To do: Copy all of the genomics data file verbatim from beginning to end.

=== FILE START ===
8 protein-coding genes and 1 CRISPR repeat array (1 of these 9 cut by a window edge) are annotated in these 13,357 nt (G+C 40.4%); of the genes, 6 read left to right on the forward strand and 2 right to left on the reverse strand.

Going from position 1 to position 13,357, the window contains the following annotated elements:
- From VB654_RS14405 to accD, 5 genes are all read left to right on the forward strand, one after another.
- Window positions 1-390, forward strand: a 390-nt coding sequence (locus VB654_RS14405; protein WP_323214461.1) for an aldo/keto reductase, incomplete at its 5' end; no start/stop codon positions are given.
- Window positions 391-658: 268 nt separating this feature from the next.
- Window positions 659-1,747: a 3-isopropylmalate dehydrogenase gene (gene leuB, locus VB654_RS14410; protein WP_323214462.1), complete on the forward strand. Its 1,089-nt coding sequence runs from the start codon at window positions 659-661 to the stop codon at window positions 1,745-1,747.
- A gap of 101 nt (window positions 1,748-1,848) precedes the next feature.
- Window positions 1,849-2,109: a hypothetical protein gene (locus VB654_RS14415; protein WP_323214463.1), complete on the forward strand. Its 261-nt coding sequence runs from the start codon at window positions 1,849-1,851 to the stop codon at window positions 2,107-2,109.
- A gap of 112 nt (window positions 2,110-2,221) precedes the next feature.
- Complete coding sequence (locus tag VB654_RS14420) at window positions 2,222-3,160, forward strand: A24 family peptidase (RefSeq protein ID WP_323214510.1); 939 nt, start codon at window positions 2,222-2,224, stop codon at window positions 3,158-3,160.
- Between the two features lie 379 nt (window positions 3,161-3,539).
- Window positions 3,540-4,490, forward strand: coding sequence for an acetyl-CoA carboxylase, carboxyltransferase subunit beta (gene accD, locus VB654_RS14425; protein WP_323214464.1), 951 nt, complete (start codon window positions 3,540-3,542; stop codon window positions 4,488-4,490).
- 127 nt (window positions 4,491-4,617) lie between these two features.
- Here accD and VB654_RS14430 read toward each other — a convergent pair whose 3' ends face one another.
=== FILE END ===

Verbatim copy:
8 protein-coding genes and 1 CRISPR repeat array (1 of these 9 cut by a window edge) are annotated in these 13,357 nt (G+C 40.4%); of the genes, 6 read left to right on the forward strand and 2 right to left on the reverse strand.

Going from position 1 to position 13,357, the window contains the following annotated elements:
- From VB654_RS14405 to accD, 5 genes are all read left to right on the forward strand, one after another.
- Window positions 1-390, forward strand: a 390-nt coding sequence (locus VB654_RS14405; protein WP_323214461.1) for an aldo/keto reductase, incomplete at its 5' end; no start/stop codon positions are given.
- Window positions 391-658: 268 nt separating this feature from the next.
- Window positions 659-1,747: a 3-isopropylmalate dehydrogenase gene (gene leuB, locus VB654_RS14410; protein WP_323214462.1), complete on the forward strand. Its 1,089-nt coding sequence runs from the start codon at window positions 659-661 to the stop codon at window positions 1,745-1,747.
- A gap of 101 nt (window positions 1,748-1,848) precedes the next feature.
- Window positions 1,849-2,109: a hypothetical protein gene (locus VB654_RS14415; protein WP_323214463.1), complete on the forward strand. Its 261-nt coding sequence runs from the start codon at window positions 1,849-1,851 to the stop codon at window positions 2,107-2,109.
- A gap of 112 nt (window positions 2,110-2,221) precedes the next feature.
- Complete coding sequence (locus tag VB654_RS14420) at window positions 2,222-3,160, forward strand: A24 family peptidase (RefSeq protein ID WP_323214510.1); 939 nt, start codon at window positions 2,222-2,224, stop codon at window positions 3,158-3,160.
- Between the two features lie 379 nt (window positions 3,161-3,539).
- Window positions 3,540-4,490, forward strand: coding sequence for an acetyl-CoA carboxylase, carboxyltransferase subunit beta (gene accD, locus VB654_RS14425; protein WP_323214464.1), 951 nt, complete (start codon window positions 3,540-3,542; stop codon window positions 4,488-4,490).
- 127 nt (window positions 4,491-4,617) lie between these two features.
- Here accD and VB654_RS14430 read toward each other — a convergent pair whose 3' ends face one another.